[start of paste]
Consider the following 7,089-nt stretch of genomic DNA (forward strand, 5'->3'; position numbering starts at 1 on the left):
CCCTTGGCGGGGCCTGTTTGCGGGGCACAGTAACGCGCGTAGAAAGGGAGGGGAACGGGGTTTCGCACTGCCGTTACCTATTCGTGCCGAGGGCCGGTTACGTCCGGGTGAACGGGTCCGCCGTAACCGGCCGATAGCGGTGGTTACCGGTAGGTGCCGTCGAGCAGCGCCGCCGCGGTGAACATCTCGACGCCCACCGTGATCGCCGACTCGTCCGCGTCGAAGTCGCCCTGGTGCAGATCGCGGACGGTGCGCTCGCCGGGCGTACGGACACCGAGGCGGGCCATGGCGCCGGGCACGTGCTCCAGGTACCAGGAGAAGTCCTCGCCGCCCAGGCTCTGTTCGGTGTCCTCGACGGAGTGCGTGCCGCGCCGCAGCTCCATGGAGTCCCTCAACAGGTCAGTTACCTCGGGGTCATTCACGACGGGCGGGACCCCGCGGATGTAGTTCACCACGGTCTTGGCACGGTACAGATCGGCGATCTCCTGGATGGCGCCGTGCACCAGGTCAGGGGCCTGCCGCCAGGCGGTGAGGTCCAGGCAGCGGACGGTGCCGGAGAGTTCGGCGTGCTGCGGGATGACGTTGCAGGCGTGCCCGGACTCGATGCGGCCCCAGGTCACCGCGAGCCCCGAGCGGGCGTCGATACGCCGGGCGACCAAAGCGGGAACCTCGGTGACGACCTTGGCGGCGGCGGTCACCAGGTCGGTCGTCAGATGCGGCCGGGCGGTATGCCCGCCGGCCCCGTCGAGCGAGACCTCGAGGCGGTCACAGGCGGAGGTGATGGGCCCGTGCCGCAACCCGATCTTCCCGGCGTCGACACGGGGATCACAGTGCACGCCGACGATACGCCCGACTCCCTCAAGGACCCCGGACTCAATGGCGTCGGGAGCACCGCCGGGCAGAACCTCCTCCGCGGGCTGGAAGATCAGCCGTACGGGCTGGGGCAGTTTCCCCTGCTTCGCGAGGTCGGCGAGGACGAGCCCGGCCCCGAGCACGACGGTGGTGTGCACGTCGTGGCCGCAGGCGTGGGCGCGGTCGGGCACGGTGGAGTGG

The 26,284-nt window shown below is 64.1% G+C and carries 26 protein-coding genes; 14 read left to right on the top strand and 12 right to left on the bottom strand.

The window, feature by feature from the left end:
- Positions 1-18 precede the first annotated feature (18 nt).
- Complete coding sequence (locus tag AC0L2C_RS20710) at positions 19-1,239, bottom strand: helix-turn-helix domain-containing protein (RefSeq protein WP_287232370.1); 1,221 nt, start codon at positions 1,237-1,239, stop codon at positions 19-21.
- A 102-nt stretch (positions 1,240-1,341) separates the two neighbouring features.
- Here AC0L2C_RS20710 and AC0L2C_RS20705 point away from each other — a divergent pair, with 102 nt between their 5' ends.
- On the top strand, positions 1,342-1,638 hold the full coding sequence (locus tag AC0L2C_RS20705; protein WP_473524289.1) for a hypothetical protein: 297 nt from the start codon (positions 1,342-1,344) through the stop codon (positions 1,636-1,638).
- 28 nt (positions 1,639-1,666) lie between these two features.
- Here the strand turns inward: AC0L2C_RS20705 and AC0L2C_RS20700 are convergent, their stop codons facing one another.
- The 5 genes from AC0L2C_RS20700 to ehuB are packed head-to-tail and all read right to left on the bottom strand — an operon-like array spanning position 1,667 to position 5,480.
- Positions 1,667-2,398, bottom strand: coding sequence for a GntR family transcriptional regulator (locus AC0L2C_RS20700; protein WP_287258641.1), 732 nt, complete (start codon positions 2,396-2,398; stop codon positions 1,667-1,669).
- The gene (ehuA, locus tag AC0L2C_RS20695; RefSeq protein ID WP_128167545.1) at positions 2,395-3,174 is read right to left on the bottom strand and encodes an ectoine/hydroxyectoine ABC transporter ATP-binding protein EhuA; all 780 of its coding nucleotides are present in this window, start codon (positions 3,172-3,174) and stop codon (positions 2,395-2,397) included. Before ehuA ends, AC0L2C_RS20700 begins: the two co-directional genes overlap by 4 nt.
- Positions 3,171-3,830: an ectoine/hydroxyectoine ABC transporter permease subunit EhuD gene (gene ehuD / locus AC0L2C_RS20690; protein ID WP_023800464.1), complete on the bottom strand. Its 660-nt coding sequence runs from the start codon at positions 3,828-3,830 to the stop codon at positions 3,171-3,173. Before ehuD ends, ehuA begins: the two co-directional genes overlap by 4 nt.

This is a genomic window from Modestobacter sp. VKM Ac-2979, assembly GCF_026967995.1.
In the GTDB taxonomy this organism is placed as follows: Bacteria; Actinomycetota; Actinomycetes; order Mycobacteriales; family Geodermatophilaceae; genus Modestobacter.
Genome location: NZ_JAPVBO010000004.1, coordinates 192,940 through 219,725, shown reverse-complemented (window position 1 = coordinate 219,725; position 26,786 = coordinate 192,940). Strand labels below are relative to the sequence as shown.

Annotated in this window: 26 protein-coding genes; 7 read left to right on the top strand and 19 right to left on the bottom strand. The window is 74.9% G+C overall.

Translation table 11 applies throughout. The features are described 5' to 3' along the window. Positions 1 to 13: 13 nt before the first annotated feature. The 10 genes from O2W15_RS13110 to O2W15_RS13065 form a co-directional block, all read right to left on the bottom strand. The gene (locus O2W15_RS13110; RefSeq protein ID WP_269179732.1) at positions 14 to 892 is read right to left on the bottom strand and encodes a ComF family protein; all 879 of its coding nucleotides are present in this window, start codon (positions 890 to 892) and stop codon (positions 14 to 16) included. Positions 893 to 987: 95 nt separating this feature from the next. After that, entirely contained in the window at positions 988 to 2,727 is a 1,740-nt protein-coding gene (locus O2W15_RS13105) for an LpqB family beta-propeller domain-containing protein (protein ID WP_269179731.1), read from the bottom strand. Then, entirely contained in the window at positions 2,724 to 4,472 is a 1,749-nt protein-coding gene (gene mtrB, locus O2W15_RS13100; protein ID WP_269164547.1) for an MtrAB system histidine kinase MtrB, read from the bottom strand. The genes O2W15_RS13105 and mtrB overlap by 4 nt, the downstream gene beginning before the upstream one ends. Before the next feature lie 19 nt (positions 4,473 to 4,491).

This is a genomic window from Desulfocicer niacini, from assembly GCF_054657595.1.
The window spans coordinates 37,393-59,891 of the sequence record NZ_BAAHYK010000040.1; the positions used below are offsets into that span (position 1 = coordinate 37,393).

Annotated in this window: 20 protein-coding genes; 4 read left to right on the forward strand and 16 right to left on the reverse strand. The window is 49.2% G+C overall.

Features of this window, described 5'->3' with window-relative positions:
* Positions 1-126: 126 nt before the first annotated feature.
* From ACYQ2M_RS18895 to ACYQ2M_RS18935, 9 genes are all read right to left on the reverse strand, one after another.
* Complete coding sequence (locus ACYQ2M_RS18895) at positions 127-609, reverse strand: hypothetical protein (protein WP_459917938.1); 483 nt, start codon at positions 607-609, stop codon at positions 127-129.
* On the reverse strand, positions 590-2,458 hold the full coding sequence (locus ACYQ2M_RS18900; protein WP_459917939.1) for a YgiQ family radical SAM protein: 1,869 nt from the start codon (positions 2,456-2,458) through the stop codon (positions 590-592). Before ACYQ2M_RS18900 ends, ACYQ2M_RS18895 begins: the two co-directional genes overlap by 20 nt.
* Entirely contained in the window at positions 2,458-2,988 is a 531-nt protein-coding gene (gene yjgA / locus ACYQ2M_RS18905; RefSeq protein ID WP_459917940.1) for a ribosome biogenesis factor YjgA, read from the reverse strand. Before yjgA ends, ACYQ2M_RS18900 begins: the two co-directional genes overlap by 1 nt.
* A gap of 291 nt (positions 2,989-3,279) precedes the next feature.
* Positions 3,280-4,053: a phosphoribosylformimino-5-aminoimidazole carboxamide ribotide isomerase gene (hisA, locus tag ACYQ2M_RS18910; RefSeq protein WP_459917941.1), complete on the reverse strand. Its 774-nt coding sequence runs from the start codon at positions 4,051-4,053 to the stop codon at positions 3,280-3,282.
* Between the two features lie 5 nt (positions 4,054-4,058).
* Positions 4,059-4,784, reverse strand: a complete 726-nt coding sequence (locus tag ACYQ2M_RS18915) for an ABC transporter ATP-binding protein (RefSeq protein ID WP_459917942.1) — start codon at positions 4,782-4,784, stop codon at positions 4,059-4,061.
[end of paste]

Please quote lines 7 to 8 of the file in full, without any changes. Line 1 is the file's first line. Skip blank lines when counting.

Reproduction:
- A 102-nt stretch (positions 1,240-1,341) separates the two neighbouring features.
- Here AC0L2C_RS20710 and AC0L2C_RS20705 point away from each other — a divergent pair, with 102 nt between their 5' ends.